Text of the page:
The Crucible

Published: 2021-09-10 14:10:10
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Category: Book Reports

Type of paper: Essay

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I've been working with the materials of the Salem Witch Trails of 1692 for so long as an academic historian, it's not surprising when people ask me if I've seen the play or film The Crucible, and what I think of it. Miller created works of art, inspired by actual events, for his own artistic/political intentions. First produced on Broadway on January 22, 1953, the play was partly a response to the panic caused by irrational fear of Communism during the Cold War which resulted in the hearings by the House Committee on Unamerican Activities.1 In Miller's play and screenplay, however, it is a lovelorn teenager, spurned by the married man she loves, who fans a whole community into a blood-lust frenzy in revenge. This is simply not history. The real story is far more complex, dramatic, and interesting - and well worth exploring. Miller himself had some things to say about the relationship between his play and the actual historical event that are worth considering. In the Saturday Review in 1953, Henry Hewes quotes Miller as stating, "A playwright has no debt of literalness to history. Right now I couldn't tell you which details were taken from the records verbatim and which were invented." I, on the other hand, can tell you, and that is the purpose of this essay.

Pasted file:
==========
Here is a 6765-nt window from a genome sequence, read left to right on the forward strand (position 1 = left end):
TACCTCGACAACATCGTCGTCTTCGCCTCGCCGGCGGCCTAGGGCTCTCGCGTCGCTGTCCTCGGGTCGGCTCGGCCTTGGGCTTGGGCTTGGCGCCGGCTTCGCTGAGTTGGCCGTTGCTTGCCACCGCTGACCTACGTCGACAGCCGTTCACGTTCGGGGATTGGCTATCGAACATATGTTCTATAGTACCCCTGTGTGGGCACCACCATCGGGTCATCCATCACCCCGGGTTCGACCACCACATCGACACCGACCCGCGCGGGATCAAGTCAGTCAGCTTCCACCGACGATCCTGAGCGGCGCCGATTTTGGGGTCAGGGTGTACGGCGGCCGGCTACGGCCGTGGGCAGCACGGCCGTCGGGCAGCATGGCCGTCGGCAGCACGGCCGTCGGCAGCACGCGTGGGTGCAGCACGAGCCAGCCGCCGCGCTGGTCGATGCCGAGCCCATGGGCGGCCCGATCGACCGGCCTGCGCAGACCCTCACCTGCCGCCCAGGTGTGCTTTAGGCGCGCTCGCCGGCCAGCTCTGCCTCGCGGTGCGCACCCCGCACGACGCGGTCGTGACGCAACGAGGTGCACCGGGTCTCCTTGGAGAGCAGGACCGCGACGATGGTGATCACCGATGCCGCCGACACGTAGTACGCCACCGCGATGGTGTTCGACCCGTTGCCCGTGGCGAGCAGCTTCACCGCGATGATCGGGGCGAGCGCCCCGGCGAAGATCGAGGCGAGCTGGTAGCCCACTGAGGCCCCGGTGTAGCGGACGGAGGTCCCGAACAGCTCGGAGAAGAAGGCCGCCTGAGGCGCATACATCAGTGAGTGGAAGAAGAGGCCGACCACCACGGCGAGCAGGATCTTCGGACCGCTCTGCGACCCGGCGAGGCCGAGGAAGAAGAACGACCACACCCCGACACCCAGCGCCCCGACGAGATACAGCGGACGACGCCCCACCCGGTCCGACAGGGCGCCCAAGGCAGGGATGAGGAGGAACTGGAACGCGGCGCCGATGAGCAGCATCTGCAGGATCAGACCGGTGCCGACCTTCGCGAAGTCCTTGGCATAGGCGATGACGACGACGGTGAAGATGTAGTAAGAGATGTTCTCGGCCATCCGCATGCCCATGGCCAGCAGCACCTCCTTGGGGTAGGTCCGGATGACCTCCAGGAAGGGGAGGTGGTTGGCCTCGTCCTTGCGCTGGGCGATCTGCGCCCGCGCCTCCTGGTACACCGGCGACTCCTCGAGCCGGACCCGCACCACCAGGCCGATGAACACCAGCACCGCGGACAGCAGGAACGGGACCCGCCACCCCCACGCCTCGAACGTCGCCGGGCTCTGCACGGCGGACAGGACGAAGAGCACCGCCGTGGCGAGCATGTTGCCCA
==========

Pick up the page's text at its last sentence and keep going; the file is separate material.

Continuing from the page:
Whether this activity is worthwhile or not really depends on what one wants from the play or movie. I find that many people come across this unusual episode in American history through Miller's story, and if they want to start learning what "really" happened in 1692, they have a hard time distinguishing historical fact from literary fiction because Miller's play and characters are so vivid, and he used the names of real people who participated in the historical episode for his characters. Miller wrote a "Note on the Historical Accuracy of this Play" at the beginning of the Viking Critical Library edition:

This play is not history in the sense in which the word is used by the academic historian. Dramatic purposes have sometimes required many characters to be fused into one; the number of girls involved in the 'crying out' has been reduced; Abigail's age has been raised; while there were several judges of almost equal authority, I have symbolized them all in Hathorne and Danforth. However, I believe that the reader will discover here the essential nature of one of the strangest and most awful chapters in human history. The fate of each character is exactly that of his historical model, and there is no one in the drama who did not play a similar - and in some cases exactly the same - role in history

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